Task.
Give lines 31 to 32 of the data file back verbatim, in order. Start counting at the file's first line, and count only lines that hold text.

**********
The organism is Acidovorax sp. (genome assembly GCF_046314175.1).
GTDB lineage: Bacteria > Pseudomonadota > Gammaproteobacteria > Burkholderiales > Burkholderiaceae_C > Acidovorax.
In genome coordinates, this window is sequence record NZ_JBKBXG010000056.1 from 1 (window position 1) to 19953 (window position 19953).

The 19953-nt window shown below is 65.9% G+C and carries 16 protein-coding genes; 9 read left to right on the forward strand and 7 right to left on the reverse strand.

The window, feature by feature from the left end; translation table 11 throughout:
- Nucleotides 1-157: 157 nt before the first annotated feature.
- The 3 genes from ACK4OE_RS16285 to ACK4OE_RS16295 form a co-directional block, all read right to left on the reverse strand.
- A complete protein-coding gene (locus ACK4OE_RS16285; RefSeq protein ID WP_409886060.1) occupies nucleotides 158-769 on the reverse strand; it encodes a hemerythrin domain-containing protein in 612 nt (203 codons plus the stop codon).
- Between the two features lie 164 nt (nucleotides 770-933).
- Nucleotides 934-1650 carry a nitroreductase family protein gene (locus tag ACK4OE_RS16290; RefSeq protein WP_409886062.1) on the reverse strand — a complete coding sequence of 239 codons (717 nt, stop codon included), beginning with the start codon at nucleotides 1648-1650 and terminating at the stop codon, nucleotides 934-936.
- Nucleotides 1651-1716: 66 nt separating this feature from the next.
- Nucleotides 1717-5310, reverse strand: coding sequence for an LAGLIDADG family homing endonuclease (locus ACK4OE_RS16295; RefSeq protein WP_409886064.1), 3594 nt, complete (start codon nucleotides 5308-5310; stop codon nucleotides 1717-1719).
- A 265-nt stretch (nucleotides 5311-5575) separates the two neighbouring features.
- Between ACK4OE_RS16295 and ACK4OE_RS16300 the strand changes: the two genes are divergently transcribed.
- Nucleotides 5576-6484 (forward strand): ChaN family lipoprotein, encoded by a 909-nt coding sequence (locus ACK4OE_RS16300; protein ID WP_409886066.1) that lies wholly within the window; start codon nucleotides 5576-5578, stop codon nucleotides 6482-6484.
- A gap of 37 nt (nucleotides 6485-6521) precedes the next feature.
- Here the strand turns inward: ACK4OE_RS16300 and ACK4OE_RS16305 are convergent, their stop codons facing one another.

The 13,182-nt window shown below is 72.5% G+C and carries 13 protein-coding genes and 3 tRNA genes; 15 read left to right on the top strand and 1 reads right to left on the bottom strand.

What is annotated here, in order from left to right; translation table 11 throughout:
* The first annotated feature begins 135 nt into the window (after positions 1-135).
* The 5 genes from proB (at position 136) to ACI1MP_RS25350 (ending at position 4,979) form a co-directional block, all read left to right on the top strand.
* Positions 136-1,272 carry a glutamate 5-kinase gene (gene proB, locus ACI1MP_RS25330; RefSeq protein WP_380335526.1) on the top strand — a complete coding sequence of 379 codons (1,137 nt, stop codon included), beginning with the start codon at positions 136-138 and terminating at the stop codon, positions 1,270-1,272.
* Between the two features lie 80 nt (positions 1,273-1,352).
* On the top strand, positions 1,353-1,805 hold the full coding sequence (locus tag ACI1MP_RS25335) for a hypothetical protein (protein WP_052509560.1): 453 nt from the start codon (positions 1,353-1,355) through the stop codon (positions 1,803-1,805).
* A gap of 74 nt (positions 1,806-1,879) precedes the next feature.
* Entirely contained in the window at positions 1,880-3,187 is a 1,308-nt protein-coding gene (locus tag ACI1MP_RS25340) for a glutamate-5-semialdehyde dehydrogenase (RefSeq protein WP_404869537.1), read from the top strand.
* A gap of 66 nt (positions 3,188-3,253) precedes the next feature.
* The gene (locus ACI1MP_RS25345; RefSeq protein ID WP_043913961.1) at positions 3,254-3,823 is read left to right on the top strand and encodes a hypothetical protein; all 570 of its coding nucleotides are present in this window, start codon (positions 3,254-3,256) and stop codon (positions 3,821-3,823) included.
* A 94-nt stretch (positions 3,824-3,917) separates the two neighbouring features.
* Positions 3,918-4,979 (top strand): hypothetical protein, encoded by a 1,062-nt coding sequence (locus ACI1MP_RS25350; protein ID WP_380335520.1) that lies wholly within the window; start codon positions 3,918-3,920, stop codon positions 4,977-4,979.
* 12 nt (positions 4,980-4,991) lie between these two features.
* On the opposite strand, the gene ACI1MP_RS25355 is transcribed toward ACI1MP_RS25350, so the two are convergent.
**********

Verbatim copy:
* 12 nt (positions 4,980-4,991) lie between these two features.
* On the opposite strand, the gene ACI1MP_RS25355 is transcribed toward ACI1MP_RS25350, so the two are convergent.